One of the more heart-warming stories to zoom around the Internet lately involves a young man, his dying grandmother, and a bowl of clam chowder from Panera Bread. Itâ€™s a little story that offers big lessons about service, brands, and the human side of businessâ€”a story that underscores why efficiency should never come at the expense of humanity.
Marketing types have latched on to this story as an example of the power of social media and â€śvirtual word-of-mouthâ€ť to boost a companyâ€™s reputation. But I see the reaction to the gesture as an example of something elseâ€”the hunger among customers, employees, and all of us to engage with companies on more than just dollars-and-cents terms. In a world that is being reshaped by the relentless advance of technology, what stands out are acts of compassion and connection that remind us what it means to be human.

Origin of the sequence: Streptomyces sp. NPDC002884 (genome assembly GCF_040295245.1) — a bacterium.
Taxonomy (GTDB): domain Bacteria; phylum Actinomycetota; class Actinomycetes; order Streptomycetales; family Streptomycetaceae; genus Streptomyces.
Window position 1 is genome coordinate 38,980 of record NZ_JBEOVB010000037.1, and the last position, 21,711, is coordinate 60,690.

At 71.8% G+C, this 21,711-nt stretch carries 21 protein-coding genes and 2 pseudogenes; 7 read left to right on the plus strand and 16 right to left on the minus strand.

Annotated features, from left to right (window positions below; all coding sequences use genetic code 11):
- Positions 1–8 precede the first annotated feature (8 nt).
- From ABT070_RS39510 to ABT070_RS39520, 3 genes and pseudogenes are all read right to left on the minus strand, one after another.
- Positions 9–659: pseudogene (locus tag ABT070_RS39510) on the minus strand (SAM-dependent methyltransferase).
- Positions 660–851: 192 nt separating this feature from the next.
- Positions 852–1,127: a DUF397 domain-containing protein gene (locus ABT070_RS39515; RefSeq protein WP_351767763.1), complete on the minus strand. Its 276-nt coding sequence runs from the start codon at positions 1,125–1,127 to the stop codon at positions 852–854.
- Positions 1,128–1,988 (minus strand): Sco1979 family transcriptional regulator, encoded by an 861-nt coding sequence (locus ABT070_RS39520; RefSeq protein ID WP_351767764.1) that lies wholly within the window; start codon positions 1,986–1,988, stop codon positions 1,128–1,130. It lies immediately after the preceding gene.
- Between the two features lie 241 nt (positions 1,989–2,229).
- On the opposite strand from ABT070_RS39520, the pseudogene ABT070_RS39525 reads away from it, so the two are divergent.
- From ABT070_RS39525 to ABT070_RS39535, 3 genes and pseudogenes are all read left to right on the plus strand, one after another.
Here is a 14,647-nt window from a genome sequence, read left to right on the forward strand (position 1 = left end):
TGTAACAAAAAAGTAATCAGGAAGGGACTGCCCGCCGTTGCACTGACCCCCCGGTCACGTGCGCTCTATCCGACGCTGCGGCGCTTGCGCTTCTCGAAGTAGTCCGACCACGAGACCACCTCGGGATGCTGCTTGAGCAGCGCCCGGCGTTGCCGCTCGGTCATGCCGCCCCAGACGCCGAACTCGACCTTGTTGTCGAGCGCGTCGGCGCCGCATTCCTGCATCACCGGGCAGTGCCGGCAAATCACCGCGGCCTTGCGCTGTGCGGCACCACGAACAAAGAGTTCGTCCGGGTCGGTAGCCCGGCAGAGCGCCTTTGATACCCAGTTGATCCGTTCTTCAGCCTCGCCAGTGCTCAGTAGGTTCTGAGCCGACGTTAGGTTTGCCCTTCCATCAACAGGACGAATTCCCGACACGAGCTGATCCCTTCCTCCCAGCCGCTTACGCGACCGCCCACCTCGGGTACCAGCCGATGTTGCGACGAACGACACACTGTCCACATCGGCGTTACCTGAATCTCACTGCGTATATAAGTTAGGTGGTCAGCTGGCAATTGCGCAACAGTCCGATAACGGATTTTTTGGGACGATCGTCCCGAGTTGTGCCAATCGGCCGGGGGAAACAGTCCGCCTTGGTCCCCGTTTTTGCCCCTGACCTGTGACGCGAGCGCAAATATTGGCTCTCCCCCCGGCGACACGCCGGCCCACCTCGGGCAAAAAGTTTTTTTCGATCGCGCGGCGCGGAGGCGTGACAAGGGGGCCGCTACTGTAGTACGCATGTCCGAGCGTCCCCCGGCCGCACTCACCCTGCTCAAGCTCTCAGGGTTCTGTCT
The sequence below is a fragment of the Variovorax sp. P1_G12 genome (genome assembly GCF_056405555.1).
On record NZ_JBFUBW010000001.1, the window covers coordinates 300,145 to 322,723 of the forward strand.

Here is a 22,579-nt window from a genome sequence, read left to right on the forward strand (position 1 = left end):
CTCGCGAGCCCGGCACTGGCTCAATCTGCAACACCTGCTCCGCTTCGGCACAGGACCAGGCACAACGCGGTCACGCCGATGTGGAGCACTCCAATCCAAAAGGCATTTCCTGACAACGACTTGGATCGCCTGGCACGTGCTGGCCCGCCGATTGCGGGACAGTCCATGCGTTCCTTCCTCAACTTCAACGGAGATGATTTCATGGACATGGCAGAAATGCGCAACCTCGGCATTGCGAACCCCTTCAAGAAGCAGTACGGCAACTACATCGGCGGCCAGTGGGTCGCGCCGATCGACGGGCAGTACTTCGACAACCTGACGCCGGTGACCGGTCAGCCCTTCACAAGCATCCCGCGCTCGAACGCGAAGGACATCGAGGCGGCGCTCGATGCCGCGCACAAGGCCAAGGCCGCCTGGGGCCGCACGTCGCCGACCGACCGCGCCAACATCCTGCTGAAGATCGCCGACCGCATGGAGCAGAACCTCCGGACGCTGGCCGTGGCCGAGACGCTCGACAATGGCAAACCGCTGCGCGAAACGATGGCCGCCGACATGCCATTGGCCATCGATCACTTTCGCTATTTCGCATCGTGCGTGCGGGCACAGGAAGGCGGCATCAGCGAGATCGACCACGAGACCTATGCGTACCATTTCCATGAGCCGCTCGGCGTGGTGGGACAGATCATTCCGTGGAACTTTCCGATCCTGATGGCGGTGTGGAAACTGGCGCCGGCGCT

My new post for HBR explains why â€śItâ€™s More Important to Be Kind than Clever.â€ť You can read it here.